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  #1  
Old 06-09-2004, 01:40 PM
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thoughts on an '85 300SD?

Hello folks,

I've been looking for an '84-'85 turbodiesel, and an '85 300SD has turned up that might be within striking distance (it's in the Atlanta area). I've read a lot of messages on the forum, but I'll fish for some more information here now.

So far, I've only been able to play phone tag with the seller, so I haven't yet been able to ask questions interactively. Based on the distance from me, I'm trying to get as much information as possible before committing to a trip (8+ hours one way by Greyhound). What's been claimed so far:

1985 300 SD
151k miles
AC doesn't work
radio is gone
- some records (don't know how comprehensive yet)
- seller (dealer) purchased from second owner
- claimed that previous owner had lots of work done (again, haven't seen the papers)
$1950.

Now, I would dearly love to have air conditioning (what's a guy called eskimo doing in Florida anyway?), but if that's truly all that's really wrong with the car, I'd still consider it. I'd prefer something flawless, but I'm consider whether or not it might be a fair deal to get a no-AC car for this price (and then pay for AC repairs) rather than pay quite a lot more for a car with an AC system that's working, but hanging by a thread (it could happen).

There's no way that I can expect anyone to diagnose the AC system telepathically, but would any here care to throw out ideas for possible AC scenarios? Best case is of course something simple and cheap (a fuse, for example). How about more-likely-case and worst-case scenarios for the AC? (Yes, when and if I can, I'll ask the seller if he actually knows what's wrong with it - but hey, he sells cars, he might not know, and he might not be telling all he knows anyway.)


Sorry I don't have more details now, but I'm working with what I can get.


Thanks in advance,

eskimo
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  #2  
Old 06-09-2004, 02:25 PM
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i would say take it to an independent shop in atl and have them tell you whats wrong with it before you buy it....before you even go up there you could call around and find a shop that isnt far from where the car is located and then just let them diagnose it with the knowledge that a diagnosis is all you want...that should keep everything honest...you dont want the dealer to reccomend a place for you to take it because odds are the mechanic is going to downplay whatever problem there is with the car to help the guy sell it....but for $1950, as long as the rest of the car is decent, sounds like a steal
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  #3  
Old 06-09-2004, 02:29 PM
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Eskimo,

i own a 85 300SD with 200,000+++ miles on it. When the A/C went on the previous owner it was a leak in the lines. The PO decided to convert the A/C to R134 and it has not quit since. Now, one area that might be of concern to you and that is a problem on these W126 is the climate control module in the dash. They seem to crap out. My suggestion is, when you get there see if the compressor turns when you engage the A/C. If the A/C engages and runs, then you know there are no leaks in the system and its just the A/C control module. But! This is not an inexpensive part...you might be looking at about $200.00. Ebay usually has used ones for cheaper but I's Beware of those!! The 300SD is a great car. The engince, as you probably have already read around here is litterally bomb-proof. So if the A/C is the only thing wrong with it....Go for it!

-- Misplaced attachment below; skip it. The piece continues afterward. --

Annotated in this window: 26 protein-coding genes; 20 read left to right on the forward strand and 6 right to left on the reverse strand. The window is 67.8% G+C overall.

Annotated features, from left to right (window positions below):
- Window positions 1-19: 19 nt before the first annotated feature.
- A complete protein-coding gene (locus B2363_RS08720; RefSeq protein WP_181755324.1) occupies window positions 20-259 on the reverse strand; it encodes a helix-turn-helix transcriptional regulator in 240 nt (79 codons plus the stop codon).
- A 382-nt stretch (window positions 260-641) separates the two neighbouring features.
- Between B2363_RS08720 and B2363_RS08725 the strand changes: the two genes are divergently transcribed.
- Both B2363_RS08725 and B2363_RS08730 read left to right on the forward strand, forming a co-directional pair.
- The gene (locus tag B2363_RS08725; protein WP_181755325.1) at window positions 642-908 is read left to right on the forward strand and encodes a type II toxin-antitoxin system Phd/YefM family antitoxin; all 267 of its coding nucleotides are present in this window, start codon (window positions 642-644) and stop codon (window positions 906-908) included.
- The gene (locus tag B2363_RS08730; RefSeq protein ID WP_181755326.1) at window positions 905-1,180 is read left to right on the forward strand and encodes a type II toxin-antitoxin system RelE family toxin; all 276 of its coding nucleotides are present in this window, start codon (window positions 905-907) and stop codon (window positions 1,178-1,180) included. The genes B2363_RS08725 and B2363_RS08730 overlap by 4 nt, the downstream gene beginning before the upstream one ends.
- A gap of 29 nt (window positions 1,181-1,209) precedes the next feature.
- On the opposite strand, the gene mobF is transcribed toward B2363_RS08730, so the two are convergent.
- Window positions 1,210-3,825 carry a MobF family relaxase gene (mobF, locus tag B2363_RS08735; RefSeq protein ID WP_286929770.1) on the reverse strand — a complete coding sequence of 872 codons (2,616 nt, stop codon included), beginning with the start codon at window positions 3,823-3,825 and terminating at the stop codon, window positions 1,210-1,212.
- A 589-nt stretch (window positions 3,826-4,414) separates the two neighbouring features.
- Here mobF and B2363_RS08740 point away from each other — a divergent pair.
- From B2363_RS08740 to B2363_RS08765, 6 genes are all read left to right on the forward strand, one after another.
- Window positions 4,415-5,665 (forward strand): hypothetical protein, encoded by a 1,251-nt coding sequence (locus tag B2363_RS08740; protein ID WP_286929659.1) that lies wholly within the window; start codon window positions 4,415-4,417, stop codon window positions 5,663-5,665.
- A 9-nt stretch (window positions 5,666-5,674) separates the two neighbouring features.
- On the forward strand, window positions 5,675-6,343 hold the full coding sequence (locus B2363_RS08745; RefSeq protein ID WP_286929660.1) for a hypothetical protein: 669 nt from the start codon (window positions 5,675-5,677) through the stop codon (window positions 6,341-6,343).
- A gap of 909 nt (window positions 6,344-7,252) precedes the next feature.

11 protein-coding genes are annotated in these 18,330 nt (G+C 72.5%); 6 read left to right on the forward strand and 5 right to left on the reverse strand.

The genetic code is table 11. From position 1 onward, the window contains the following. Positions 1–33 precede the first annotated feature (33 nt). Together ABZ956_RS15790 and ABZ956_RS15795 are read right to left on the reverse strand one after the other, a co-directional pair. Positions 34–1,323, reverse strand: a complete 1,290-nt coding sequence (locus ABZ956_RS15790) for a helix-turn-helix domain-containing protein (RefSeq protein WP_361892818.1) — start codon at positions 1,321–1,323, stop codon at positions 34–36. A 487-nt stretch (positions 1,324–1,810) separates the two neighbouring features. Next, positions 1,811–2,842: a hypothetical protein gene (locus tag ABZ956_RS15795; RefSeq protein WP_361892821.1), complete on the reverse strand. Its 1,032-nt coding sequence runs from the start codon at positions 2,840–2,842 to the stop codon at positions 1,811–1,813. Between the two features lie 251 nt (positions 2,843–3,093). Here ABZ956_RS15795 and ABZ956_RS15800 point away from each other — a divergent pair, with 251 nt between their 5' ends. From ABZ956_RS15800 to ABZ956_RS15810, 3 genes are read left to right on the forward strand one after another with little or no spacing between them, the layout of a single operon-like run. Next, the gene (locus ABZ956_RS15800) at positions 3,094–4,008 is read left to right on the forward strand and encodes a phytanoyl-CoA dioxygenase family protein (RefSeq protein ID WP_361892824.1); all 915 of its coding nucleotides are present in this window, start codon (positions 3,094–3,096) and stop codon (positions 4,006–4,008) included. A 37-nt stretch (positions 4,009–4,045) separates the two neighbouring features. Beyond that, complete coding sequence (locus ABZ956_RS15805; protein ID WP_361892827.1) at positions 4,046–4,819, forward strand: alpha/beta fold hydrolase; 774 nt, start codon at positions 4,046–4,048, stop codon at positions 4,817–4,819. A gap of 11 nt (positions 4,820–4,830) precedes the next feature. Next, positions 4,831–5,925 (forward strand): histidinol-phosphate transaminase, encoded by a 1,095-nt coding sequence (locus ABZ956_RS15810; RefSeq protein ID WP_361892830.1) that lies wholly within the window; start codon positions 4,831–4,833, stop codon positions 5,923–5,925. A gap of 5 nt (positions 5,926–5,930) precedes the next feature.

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  #4  
Old 06-09-2004, 02:30 PM
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See the MBAutowerks banner at the top of every page? They're the people who built this site. And they are in Atlanta. Ask if the seller will take it to MBAutowerks for a prepurchase inspection.
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  #5  
Old 06-09-2004, 03:58 PM
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Ding, Ding, Ding.

Quote:
Originally posted by Rick Miley
See the MBAutowerks banner at the top of every page? They're the people who built this site. And they are in Atlanta. Ask if the seller will take it to MBAutowerks for a prepurchase inspection.
We have a winner.
Smart, logical and with experts on tap.
Great advice, take it to MBAutowerks.
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  #6  
Old 06-09-2004, 04:23 PM
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Quote:
Originally posted by ayalar007
Now, one area that might be of concern to you and that is a problem on these W126 is the climate control module in the dash. They seem to crap out. My suggestion is, when you get there see if the compressor turns when you engage the A/C. If the A/C engages and runs, then you know there are no leaks in the system and its just the A/C control module. But! This is not an inexpensive part...you might be looking at about $200.00.
Thanks for the tips. I've spoken with the seller once since I posted, and asked him if he's had the AC diagnosed. He said that he hadn't, and claimed that the compressor ran, but still no AC.

I'm not pinning my hopes on it, but personally, I'd love it if the AC could be fixed with a replacement control module. By my lights, anything in the AC that can be fixed without opening the refrigerant system is good, and I'd consider ~$200 to be pretty tame for a real "repair". AC can just get real expensive real fast.

For the price, I agree, worry first about engine, drivetrain, etc., and engage the AC issue if and when those are clear.


-- eskimo
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  #7  
Old 06-09-2004, 06:28 PM
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Quote:
Originally posted by Rick Miley
See the MBAutowerks banner at the top of every page? They're the people who built this site. And they are in Atlanta. Ask if the seller will take it to MBAutowerks for a prepurchase inspection.
Excellent suggestion, but no joy there. I called, and was told that they're really too swamped with performance work on newer Mercedes to want to get involved with a serious PPI on a model this old.

I can't say that I blame them for a lack of enthusiasm. I can imagine that a top-notch place wouldn't be interested in performing a second-rate inspection, and a really first-rate inspection could take so much time that it would amount to a significant fraction of the value of the car. It's hard to give "guarantees of goodness" on any car that old, and that's really what a lot of people want from a PPI. I'm not putting words in their mouth here, just thinking how I would probably feel about it if I were in the mech's shoes.

They were very friendly and polite, and were willing to give me a recommendation for another shop that might be able to work in an inspection. I spoke with that shop (Eurostar), and was told that they were pretty busy, but that they might be able to work in a PPI. I think they charge something like $75. I asked about a compression check, and was told that it was involved enough on a diesel that they normally wouldn't do it for a PPI, opting instead for checking the blowby by pulling the oil filler cap. They were also nice enough to recommend a couple of other places (BMI, German Motor Tech) with whom I might want to check, and that might be physically convenient to the seller's location.